Cracks in Putin's kingdom
Serious voices in Russia are doubting his judgment on Abkhazia and South Ossetia.
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The criticisms highlight a difference in vision within the Russian ruling elite. They come from modernizers who see Russia, like it or not, as part of the international community, and want Russia to move beyond the current corrupt state capitalism and stifling bureaucracy.Skip to next paragraph
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These people fear that Russia has already become embroiled in a new cold war that will distract from economic development and lead to a rollback of personal liberties. "We need to clearly realize that the main aim of the game that has been imposed on us, consciously or unconsciously, is to wreck Russia's modernization," Karaganov wrote in a bleak follow-up piece to the recognition.
Those making these arguments are sophisticated members of the political establishment. They apparently have no problem with a Kremlin policy that limits the sovereignty of Russia's neighbors. Independence does not, in other words, mean freedom to choose your own alliances if you share a frontier with Russia.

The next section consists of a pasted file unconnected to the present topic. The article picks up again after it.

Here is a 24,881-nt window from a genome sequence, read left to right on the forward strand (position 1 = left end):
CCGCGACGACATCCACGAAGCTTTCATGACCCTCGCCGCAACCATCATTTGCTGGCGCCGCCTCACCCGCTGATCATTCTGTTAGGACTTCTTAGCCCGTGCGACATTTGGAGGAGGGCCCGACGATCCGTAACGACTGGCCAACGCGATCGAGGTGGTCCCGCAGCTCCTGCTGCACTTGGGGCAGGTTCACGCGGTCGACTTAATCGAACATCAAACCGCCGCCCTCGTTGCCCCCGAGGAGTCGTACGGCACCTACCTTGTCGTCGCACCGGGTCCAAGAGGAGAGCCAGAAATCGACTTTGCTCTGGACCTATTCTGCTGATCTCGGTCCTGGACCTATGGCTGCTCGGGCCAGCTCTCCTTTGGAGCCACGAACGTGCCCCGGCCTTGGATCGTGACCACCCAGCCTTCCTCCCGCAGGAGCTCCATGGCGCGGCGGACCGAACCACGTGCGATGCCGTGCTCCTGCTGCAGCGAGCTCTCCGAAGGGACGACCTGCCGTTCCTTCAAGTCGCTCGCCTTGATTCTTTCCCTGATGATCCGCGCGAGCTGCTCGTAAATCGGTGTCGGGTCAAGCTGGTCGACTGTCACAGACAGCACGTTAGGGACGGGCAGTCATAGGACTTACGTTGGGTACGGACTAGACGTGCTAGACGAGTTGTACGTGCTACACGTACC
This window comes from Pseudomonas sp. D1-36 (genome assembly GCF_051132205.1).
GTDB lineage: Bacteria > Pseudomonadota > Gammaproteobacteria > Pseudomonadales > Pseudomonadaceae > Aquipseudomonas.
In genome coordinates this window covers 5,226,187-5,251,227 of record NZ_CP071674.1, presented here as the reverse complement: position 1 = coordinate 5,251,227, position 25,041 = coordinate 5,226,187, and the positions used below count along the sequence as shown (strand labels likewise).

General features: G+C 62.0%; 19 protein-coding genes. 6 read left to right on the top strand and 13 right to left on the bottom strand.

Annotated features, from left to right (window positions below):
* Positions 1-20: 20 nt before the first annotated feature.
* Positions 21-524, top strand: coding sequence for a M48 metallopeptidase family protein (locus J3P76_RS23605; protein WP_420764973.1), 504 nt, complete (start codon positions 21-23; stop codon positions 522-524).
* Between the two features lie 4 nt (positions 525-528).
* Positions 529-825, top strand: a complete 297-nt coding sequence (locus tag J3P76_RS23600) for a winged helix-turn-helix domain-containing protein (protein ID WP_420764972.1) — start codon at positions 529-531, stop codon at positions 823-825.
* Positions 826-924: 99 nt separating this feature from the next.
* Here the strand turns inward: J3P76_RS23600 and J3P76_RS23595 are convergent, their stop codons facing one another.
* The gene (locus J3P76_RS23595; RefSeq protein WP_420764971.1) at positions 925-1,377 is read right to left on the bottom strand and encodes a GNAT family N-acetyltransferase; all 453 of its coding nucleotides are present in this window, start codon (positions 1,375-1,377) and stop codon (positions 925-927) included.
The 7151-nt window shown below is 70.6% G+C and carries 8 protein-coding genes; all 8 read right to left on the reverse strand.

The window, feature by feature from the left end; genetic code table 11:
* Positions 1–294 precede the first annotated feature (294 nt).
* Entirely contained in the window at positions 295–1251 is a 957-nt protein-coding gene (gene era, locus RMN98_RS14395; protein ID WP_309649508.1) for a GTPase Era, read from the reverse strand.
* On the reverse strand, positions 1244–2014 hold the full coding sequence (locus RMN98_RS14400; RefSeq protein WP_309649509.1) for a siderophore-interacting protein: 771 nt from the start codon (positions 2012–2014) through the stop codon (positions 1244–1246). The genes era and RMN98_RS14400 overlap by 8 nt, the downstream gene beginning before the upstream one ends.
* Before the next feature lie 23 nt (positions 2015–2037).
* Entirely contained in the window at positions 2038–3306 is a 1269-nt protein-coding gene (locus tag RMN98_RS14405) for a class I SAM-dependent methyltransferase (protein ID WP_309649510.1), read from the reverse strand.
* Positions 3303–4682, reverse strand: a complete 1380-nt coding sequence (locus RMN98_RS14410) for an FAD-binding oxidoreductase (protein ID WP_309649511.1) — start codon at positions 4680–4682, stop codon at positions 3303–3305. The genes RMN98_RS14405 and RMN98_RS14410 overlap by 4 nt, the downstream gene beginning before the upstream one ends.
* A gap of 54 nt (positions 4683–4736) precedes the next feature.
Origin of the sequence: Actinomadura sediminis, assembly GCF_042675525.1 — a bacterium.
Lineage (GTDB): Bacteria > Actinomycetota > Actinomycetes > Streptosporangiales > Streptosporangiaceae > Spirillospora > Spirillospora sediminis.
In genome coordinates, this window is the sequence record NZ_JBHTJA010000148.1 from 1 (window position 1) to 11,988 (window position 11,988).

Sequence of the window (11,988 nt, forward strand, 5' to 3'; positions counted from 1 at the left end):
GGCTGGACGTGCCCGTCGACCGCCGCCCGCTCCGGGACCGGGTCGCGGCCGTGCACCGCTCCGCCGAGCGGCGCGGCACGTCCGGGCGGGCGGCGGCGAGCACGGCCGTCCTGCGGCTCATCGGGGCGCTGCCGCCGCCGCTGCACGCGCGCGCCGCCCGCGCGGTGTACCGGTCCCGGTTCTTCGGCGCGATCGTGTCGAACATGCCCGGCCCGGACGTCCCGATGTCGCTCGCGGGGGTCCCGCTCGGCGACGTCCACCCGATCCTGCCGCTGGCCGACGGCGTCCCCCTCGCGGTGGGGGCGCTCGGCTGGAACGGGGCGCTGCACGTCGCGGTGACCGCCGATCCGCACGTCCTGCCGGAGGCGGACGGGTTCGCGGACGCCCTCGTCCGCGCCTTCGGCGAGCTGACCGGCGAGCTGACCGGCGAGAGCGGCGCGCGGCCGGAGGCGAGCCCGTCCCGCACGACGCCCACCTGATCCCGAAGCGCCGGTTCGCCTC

These voices expect the real crisis to come when attention shifts to Ukraine. They have not commented on the discrepancy between Putin's determination to protect Russian citizens, no matter where they live, now and the way he oversaw a campaign at the beginning of the decade that resulted in the deaths of tens of thousands of Russian citizens in Chechnya. And they agree with Putin's argument, advanced in recent interviews, that a dark Western conspiracy was behind the Georgia conflict.
What they implicitly reproach Putin for, however, is the fact that he was taken in by the supposed plot; this, they feel will have profound consequences for the country's development.
An even bigger problem, perhaps, is that Putin is looking backward.
He can best be characterized by the term "sovok," one of those many-layered pieces of word play in which Russians delight. In this case, it can be summarized as someone who embodies the dark and circumscribed world view of the Soviet man in the street, suspicious of the outside world, resentful, who holds a grudge and remembers a slight. Putin speaks passionately about the "tragedy" of the Soviet Union's collapse, a personally scarring time when he found himself unemployed.
He trusts very few people. Aides say he makes policy on key issues – Georgia, Ukraine, NATO – himself, along with a small circle, and tends to improvise. He shows little interest in the Russian stock market, which has taken a battering since the outbreak of the Georgia crisis, while most of the mega-rich, many of them close associates, have attained their fortune by obeying one rule: Do exactly what Putin says.
In the past, everybody obeyed this rule, and many in the ruling elite were genuinely convinced that he was the right leader for these times. Now, doubts are creeping in, and people are bracing themselves for tense years. The strong man has started to show his weaknesses.